Attention, Android users! A banking malware capable of stealing sensitive information is "spreading rapidly" across Europe, with the U.S. likely to be the next target.
According to a new analysis by Proofpoint, the threat actors behind FluBot (aka Cabassous) have branched out beyond Spain to target the U.K., Germany, Hungary, Italy, and Poland. The English-language campaign alone has been observed to make use of more than 700 unique domains, infecting about 7,000 devices in the U.K.
In addition, German and English-language SMS messages were found being sent to U.S. users from Europe, which Proofpoint suspects could be the result of malware propagating via contact lists stored on compromised phones. A concerted campaign aimed at the U.S. is yet to be detected.
FluBot, a nascent entry in the banking trojan landscape, began its operations late last year, with campaigns leveraging the malware infecting more than 60,000 users in Spain, according to an analysis published by Proactive Defence Against Future Threats (PRODAFT) in March 2021. It's said to have amassed more than 11 million phone numbers from the devices, representing 25% of the total population in Spain.
Primarily distributed via SMS phishing (aka smishing), the messages masquerade as a delivery service such as FedEx, DHL, and Correos, seemingly notifying users of their package or shipment delivery status along with a link to track the order, which, when clicked, downloads malicious apps that have the encrypted FluBot module embedded within them.
"FluBot is a new Android banking malware that uses overlay attacks to perform webview-based application phishing," the researchers noted. "The malware mainly targets mobile banking and cryptocurrency applications but also gathers a wide range of user data from all installed applications on a given device."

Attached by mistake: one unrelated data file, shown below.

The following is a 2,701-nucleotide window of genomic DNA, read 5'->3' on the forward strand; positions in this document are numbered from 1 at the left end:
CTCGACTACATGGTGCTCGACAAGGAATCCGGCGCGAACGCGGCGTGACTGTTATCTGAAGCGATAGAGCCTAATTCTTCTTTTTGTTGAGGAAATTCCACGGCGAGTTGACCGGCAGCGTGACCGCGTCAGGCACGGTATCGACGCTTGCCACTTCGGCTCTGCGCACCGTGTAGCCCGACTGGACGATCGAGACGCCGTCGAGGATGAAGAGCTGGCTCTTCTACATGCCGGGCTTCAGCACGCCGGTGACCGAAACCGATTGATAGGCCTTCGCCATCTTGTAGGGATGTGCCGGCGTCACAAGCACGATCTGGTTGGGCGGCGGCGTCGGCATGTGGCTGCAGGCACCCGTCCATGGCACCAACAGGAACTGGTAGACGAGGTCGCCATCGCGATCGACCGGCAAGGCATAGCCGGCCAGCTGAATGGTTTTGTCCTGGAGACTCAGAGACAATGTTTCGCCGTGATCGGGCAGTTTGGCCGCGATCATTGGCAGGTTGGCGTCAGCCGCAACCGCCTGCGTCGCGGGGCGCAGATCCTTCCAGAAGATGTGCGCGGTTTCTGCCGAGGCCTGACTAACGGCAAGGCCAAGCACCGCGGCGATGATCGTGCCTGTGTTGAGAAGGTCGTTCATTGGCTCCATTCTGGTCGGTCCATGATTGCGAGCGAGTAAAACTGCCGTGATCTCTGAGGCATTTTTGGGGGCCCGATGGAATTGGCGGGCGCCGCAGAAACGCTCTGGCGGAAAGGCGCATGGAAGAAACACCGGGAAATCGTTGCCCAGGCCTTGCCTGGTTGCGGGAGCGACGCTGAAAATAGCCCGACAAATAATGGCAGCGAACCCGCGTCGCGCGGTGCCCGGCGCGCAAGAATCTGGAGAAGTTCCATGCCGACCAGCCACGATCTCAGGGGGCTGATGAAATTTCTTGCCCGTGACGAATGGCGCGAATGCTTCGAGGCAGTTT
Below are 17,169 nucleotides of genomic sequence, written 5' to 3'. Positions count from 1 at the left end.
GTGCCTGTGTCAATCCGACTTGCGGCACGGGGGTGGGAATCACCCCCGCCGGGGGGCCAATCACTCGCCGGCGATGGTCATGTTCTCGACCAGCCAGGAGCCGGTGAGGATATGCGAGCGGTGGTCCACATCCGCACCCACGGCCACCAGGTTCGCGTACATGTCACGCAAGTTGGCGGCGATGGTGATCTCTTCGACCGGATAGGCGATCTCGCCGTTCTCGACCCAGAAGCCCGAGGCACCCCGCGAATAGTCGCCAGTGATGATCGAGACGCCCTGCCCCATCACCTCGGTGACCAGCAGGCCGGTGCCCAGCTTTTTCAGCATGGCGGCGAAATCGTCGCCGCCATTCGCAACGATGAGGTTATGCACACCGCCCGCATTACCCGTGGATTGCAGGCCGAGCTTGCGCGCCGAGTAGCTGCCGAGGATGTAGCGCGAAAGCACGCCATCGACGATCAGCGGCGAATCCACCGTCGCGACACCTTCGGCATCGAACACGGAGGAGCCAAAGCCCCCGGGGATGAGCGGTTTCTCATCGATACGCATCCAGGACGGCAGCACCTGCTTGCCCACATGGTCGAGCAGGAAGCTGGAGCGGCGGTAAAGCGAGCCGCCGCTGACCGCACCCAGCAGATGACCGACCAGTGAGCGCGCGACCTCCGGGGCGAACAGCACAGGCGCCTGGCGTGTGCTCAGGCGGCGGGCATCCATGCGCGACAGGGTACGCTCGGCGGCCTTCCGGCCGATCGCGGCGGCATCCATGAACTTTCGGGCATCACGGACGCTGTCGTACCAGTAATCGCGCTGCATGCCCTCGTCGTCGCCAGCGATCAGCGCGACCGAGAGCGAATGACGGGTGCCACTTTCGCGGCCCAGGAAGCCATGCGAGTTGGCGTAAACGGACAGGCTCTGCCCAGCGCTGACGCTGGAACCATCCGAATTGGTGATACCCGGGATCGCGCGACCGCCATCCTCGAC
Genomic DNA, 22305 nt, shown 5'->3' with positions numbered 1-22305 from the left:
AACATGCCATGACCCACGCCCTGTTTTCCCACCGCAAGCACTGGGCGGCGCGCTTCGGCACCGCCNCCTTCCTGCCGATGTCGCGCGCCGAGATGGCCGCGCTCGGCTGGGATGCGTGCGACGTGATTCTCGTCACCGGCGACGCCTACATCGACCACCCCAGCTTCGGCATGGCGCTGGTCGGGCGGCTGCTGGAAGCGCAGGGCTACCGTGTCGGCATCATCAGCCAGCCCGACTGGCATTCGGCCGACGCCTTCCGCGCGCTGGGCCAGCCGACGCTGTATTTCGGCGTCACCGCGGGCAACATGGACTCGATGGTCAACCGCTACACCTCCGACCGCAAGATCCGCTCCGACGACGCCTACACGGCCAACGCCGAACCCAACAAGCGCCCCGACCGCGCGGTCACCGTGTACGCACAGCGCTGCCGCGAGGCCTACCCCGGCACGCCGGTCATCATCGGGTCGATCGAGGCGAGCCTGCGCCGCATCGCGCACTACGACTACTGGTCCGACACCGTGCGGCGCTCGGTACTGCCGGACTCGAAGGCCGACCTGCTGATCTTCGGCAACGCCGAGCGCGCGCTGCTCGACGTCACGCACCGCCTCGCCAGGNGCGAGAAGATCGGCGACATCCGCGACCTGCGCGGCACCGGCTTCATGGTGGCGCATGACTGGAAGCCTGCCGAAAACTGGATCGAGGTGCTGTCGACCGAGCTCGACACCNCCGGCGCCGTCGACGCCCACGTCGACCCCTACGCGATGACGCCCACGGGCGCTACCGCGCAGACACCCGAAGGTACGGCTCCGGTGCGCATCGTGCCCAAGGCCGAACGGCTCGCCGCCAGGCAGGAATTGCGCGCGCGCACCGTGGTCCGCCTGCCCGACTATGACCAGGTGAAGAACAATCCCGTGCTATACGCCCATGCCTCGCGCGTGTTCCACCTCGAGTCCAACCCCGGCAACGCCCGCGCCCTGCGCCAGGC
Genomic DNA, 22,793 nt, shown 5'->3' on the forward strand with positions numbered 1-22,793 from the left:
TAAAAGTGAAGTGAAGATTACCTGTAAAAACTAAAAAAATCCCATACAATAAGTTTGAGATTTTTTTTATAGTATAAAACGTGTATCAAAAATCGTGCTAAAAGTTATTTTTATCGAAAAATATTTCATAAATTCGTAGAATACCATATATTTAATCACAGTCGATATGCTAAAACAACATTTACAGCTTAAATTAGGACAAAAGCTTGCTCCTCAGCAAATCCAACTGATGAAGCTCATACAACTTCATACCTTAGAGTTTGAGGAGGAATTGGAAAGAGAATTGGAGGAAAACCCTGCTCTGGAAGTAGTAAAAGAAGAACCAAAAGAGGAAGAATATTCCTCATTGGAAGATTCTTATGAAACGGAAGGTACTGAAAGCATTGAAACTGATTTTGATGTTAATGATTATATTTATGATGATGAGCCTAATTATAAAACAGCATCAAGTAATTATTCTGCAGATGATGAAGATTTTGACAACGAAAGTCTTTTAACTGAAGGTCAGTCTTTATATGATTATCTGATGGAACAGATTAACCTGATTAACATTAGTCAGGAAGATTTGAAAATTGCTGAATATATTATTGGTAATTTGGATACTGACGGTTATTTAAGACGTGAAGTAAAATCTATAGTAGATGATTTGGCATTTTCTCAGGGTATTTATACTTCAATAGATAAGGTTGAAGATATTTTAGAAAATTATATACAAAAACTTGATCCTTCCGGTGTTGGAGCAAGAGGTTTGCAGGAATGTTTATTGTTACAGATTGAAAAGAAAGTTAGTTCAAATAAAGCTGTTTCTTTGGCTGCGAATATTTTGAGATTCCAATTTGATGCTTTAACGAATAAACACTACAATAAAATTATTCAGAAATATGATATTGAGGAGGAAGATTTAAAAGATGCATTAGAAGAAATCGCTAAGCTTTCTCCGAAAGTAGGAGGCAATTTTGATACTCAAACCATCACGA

Upon installation, FluBot not only tracks the applications launched on the device but also overlays login pages of financial apps with specially-crafted malicious variants from an attacker-controlled server, designed with the goal of hijacking credentials, in addition to retrieving contact lists, messages, calls, and notifications by abusing the Android Accessibility Service.
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Although Spanish authorities arrested four criminals suspected to be behind the FluBot campaign last month, infections have since picked up, while simultaneously expanding the countries targeted to include Japan, Norway, Sweden, Finland, Denmark, and the Netherlands in a short period of time, per latest insights from ThreatFabric.
The spurt in FluBot activity has prompted Germany's Federal Office for Information Security (BSI) and the U.K.'s National Cyber Security Centre (NCSC) to issue alerts warning of ongoing attacks via fraudulent SMS messages that trick users into installing "spyware that steals passwords and other sensitive data."
"FluBot is likely to continue to spread at a fairly rapid rate, moving methodically from country to country via a conscious effort by the threat actors," Proofpoint researchers said. "As long as there are users willing to trust an unexpected SMS message and follow the threat actors' provided instructions and prompts, campaigns such as these will be successful."